Short-term policies ‘needed adjustment’
Governor of the Central Bank of Barbados Dr DeLisle Worrell has stressed that Barbados’ long-term economic policies have not changed.
However, he said falling economic reserves required a short-term “adjustment” which had to run parallel to efforts aimed at achieving growth in the foreign exchange earning sectors.
Stressing that the economy could only grow sustainably through increased foreign exchange, he said this remained the fundamental challenge.
Worrell made the comments last Wednesday during a presentation to staff of the Insurance Corporation of Barbados on The Barbadian Economy: Challenges And Opportunities.
“Our foreign exchange inflows for the year we are now expecting to come in at about $5.25 billion. Our outflows are projected at the moment at $5.7 billion so that gives us a loss of reserves of $450 million.
“That will still leave us with about $1 billion in reserves so there is absolutely no threat to our exchange rate but we don’t want to get our reserves down [to that level],” he said.
The governor said the only way to “reliably” reduce spending on imports was to reduce total spending since everything had some import content.
“The Government has determined that we must make sufficient of an adjustment to bring the overall demand for foreign exchange back in line with what we expect . . . so that we can preserve a level of foreign exchange reserves which gives additional comfort to everyone,” he said.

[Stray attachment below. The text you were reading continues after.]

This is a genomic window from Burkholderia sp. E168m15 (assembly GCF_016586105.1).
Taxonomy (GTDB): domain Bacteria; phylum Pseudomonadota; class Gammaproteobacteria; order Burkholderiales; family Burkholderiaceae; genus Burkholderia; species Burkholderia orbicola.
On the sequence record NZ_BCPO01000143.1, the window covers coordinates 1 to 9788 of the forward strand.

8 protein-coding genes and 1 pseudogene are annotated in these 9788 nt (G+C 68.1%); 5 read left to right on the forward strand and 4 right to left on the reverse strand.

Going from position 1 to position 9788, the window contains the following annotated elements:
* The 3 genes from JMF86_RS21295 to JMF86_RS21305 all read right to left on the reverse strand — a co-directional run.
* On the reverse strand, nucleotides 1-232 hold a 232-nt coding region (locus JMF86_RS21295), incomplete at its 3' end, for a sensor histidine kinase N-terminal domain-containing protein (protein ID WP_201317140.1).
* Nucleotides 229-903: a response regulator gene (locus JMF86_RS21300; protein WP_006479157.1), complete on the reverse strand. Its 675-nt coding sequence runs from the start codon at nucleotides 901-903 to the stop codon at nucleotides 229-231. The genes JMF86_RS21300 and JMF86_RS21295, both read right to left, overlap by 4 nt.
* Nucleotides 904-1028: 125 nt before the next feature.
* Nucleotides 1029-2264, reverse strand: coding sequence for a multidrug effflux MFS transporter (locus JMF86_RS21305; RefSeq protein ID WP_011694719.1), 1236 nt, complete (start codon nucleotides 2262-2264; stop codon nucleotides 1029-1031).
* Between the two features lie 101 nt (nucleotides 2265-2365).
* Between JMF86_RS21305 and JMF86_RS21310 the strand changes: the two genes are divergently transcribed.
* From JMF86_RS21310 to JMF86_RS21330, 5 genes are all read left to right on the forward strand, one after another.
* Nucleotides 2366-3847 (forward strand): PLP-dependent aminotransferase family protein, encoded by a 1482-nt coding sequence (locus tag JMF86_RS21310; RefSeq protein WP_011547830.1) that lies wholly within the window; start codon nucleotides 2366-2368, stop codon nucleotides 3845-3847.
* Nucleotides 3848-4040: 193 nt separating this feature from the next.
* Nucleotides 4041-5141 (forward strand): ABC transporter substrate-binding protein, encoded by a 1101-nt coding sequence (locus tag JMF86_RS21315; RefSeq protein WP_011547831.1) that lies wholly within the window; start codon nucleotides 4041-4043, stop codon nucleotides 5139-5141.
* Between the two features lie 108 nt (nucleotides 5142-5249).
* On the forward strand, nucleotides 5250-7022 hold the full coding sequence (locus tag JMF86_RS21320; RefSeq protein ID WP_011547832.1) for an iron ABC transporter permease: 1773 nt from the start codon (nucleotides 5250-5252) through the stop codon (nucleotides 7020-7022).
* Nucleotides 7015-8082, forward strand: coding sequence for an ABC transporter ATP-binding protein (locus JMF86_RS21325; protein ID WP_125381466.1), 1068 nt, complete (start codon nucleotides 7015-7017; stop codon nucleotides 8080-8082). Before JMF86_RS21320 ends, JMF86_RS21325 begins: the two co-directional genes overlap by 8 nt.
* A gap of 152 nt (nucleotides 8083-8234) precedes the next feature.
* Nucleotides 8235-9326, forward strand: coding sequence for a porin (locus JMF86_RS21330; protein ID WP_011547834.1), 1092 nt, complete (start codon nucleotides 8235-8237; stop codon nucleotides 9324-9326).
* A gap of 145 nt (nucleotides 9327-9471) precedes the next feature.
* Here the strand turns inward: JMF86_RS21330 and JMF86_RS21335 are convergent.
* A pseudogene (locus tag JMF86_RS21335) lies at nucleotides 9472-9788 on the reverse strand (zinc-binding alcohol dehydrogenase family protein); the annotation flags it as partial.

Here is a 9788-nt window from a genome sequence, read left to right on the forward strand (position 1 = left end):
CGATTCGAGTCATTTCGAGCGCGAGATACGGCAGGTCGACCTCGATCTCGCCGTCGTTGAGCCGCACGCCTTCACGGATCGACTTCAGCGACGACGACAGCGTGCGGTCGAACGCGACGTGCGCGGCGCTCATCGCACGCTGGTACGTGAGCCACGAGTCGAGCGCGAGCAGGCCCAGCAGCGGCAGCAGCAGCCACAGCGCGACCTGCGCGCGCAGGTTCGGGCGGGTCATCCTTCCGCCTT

However, he said growth still had to be led by tourism, international business and financial services, agriculture and agro-processing and alternative energy.
“It is absolutely incorrect to say that there is a new policy afoot and that austerity is the future of this economy. It is not.
“The future of this economy is having the determination to make ourselves competitive by upping our game, by doing the investment in the sectors that we know best,” he said.
Worrell once again reassured Barbadians that no currency devaluation was on the cards since measures would be put in place to ensure the country would not run out of foreign reserves.
“We have actually run out of reserves in Barbados and not devalued. It is the only country in the world that I know that has done that,” he added. (NB)